The campaign to see bitcoin withdrawn from third-party wallets to private wallets on Jan. 3 is gaining traction. Over the past week, hundreds of Twitter accounts, including those operated by prominent figures such as Nick Szabo, have appended “[Jan/3 🔑]” to their Twitter handle to show support for the operation, timed to coincide with Bitcoin’s 10th anniversary.
Your Keys, Your Coins
Last week, news.Bitcoin.com reported on Trace Mayer’s campaign to celebrate Genesis Block Day, which falls on Jan. 3, by withdrawing cryptocurrency to noncustodial wallets. “Not your keys; not your bitcoin,” is the mantra he invoked. “I want to start a new cultural tradition where we declare and re-declare our monetary sovereignty every Jan. 3 as a celebration of the Genesis Block,” proclaimed Mayer.
The vast majority of cryptocurrency holders are aware that they only truly own their coins once they’re stored in a private wallet. Due to laziness or a desire to have funds accessible for trading at a moment’s notice, however, many people store their coins with third-party services such as exchanges. It’s bad opsec, and it also violates one of the basic tenets of bitcoin: that it’s currency you and only you control.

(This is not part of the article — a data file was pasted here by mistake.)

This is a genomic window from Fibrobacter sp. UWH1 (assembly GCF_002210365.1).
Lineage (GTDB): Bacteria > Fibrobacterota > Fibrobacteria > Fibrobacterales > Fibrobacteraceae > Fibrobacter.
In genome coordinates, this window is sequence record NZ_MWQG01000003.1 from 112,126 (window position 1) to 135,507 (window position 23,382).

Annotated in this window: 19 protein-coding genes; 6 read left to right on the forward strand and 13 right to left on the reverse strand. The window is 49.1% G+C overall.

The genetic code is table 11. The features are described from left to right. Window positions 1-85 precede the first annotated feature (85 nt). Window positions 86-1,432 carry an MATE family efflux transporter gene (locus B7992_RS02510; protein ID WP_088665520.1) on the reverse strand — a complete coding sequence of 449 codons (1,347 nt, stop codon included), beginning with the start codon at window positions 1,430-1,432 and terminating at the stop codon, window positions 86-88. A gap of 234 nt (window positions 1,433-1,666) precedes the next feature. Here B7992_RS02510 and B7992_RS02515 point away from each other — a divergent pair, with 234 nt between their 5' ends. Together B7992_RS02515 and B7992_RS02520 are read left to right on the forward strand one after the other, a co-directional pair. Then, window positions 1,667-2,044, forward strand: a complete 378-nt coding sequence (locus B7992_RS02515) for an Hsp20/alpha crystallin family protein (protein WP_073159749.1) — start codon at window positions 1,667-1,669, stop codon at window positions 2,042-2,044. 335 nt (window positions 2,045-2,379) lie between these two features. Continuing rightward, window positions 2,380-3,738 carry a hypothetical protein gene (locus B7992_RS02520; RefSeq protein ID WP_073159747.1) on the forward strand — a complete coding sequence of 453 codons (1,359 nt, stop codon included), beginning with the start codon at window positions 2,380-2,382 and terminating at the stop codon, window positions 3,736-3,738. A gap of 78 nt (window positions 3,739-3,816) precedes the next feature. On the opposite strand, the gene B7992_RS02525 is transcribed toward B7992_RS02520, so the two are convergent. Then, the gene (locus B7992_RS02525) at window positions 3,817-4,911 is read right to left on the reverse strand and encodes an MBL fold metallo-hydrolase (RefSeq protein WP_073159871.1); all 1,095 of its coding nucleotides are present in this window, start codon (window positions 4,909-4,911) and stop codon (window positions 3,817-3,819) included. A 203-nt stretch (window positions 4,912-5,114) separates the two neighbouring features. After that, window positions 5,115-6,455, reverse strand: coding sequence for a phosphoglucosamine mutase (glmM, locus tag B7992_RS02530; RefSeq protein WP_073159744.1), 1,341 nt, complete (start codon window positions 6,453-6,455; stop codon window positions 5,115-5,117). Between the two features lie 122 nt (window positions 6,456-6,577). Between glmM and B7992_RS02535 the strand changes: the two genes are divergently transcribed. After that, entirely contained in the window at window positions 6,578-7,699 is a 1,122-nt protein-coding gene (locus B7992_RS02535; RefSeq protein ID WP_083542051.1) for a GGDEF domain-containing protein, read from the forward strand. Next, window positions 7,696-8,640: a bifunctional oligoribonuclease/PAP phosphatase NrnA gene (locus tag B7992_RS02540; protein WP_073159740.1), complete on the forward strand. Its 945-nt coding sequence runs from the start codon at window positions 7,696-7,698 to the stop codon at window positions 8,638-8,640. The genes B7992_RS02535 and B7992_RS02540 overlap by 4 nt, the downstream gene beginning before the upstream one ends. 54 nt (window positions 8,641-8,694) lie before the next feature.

Mayer’s Genesis Block Day is in many respects a return to Bitcoin’s roots, when the only wallet available was the noncustodial Bitcoin-qt client, and there were no exchanges to rely upon for coin custody. It is one of Bitcoin’s many ironies that as the cryptocurrency has grown in value, so has the proportion of people entrusting their coins to third-party services.
Proof of Keys on Jan. 3 Gains Traction
Numerous figures within the Bitcoin community have now added “[Jan/3 🔑]” to their Twitter profile to show their support for the grassroots movement. They include Max Keiser, Caitlin Long, and Giacomo Zucco. Jan. 3, 2019, is shaping up to be a very busy day for Bitcoin supporters, with the 10th anniversary set to grab most of the headlines. Once the day has passed, and the mainstream media has expended its supply of thought pieces on “What Has Bitcoin Achieved in the Last 10 Years?,” attention can turn to the Proof of Keys initiative.
It’s a scheme whose success can be measured, crudely at least, through the number of onchain transactions recorded that day. A major upswell in BTC and BCH transactions can be taken as evidence that the Genesis Block Day campaign has resonated with the community. Regardless of how many takers the inaugural event persuades, Proof of Keys looks set to become a staple of Bitcoin’s unofficial calendar for years to come, and in doing so to return ownership of more money to the people.
What are your thoughts on the Proof of Keys campaign? Let us know in the comments section below.
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